Many Dutch amateur and professional football clubs do not always receive the training compensation they are entitled to after the transfer of their former youth players, NOS reported on Monday. Investigations show that clubs worldwide are missing out hundreds of millions of euros in transfers.
Data obtained by NOS from the Transfermarkt website revealed that clubs spent more than 740 million euros on Dutch footballers over the past three years. Five percent of each transfer fee, amounting to 37 million euros, should be remitted to the training clubs. Yet, it is uncertain how much of this total has been received by the Dutch clubs.
According to the FIFA rule of training compensation or solidarity contribution, a football club is entitled to receive five percent of the transfer fee for their former youth players who have played for the club between the ages of 12 and 23. This entitlement applies to every subsequent transfer the player makes in their career. If a player has been associated with multiple clubs during that age range, all of these clubs together are eligible for the five percent contribution. The purpose of this rule is to compensate clubs for their contribution to the player’s training and education.
Documents from FIFA indicate that 365 million euros are expected to be paid annually worldwide in training compensation and solidarity contributions. However, the association reported that the total amount received stagnates between 60 and 75 million euros.
This notably concerns many amateur football clubs in the Netherlands, as the resources to continuously track the global careers of their former players are often missing. According to NOS, professional clubs are also struggling with this issue in the Netherlands. While major clubs like Ajax have staff dedicated to monitoring ex-player transfers, smaller professional clubs do not have these capacities due to a lack of organization or structure.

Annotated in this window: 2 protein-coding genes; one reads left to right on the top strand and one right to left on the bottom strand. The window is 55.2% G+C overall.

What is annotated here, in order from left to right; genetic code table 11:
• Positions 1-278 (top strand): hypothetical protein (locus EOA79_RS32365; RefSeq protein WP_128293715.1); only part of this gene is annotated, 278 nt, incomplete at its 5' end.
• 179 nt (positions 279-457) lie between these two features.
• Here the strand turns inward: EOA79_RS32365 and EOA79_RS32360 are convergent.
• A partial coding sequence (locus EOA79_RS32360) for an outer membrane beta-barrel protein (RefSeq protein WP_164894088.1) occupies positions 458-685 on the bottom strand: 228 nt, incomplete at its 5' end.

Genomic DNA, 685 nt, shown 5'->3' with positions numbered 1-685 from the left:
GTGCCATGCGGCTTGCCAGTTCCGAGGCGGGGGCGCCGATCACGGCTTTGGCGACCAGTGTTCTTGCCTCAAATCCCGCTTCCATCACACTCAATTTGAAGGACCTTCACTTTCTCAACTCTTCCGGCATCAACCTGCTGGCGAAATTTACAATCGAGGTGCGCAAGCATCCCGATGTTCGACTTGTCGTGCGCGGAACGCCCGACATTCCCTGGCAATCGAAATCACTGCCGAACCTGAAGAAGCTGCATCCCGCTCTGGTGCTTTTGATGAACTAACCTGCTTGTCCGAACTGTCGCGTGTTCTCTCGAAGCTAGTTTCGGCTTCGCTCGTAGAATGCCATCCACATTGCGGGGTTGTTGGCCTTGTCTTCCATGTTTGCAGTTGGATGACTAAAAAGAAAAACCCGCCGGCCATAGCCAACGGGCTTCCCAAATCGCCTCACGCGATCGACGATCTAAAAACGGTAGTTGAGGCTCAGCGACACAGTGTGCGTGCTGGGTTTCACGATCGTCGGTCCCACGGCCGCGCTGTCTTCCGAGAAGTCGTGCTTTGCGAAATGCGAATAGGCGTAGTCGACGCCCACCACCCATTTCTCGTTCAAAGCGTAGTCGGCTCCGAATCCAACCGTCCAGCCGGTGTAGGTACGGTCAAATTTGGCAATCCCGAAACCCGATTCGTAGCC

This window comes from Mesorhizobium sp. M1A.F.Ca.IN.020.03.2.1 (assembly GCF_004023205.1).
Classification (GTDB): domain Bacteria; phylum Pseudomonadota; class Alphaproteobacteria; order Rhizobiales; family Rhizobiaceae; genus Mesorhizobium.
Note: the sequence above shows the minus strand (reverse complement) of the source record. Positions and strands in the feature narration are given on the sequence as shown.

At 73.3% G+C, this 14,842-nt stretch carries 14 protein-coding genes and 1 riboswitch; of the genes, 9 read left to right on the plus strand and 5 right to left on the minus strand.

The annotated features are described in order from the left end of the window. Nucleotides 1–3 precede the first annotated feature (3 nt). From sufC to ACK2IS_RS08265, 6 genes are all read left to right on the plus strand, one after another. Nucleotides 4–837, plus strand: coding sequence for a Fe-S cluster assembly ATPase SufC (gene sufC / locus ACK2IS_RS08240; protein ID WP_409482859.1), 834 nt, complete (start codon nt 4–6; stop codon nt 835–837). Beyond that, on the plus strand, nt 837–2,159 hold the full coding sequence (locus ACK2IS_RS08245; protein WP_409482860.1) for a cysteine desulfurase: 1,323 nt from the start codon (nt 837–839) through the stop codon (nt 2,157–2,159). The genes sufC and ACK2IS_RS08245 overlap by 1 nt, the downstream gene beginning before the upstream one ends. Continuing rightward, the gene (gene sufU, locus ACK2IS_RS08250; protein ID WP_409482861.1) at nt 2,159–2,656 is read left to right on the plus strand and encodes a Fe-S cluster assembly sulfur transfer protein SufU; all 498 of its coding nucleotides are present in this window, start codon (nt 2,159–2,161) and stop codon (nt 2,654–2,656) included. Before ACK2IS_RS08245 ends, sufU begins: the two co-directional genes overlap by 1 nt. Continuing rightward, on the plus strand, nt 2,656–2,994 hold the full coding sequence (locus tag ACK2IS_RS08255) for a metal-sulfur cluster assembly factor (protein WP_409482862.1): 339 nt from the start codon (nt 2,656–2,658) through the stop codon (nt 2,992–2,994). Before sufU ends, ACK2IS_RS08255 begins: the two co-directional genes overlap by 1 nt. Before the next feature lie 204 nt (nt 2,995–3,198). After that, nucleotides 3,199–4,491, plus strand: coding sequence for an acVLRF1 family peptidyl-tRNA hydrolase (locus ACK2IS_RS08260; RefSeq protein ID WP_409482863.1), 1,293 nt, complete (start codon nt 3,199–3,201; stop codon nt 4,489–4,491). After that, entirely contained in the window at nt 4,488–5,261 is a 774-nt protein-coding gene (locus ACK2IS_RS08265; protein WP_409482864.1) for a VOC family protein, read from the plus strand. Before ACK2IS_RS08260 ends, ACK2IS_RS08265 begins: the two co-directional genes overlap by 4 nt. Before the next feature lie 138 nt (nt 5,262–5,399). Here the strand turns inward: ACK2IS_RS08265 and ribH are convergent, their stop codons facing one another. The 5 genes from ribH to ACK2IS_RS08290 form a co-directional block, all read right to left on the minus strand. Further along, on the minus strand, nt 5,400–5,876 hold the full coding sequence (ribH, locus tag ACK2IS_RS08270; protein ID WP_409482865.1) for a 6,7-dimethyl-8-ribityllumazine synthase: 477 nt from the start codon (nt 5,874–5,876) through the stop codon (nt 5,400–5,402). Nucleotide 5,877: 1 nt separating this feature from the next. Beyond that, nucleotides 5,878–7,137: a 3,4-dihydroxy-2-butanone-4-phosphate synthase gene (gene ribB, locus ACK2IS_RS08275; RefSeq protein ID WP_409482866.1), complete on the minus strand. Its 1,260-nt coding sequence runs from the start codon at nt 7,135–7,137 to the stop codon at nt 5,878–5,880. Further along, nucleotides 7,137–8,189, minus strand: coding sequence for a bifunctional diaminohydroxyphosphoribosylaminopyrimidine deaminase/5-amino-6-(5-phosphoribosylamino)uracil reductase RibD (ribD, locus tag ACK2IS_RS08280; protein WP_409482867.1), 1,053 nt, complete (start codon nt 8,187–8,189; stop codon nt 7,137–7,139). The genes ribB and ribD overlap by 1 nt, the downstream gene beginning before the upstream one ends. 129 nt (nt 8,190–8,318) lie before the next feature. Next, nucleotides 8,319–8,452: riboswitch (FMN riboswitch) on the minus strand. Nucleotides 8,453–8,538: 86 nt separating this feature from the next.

However, even when a transfer involving a former player is detected, it does not guarantee the money will be received. As reported by NOS, Zeeburgia, a semi-professional club in Amsterdam, has been waiting for a 10,000 euro payment from a Saudi Arabian club for one and a half years following the transfer of one of their ex-players.
A new regulation by FIFA aims to address this issue. The so-called FIFA Clearing House, introduced in November 2022, places specific obligations on football clubs during player transfers. This system centralizes payments related to the transfer to ensure that the money paid by the new club is correctly distributed to the training club.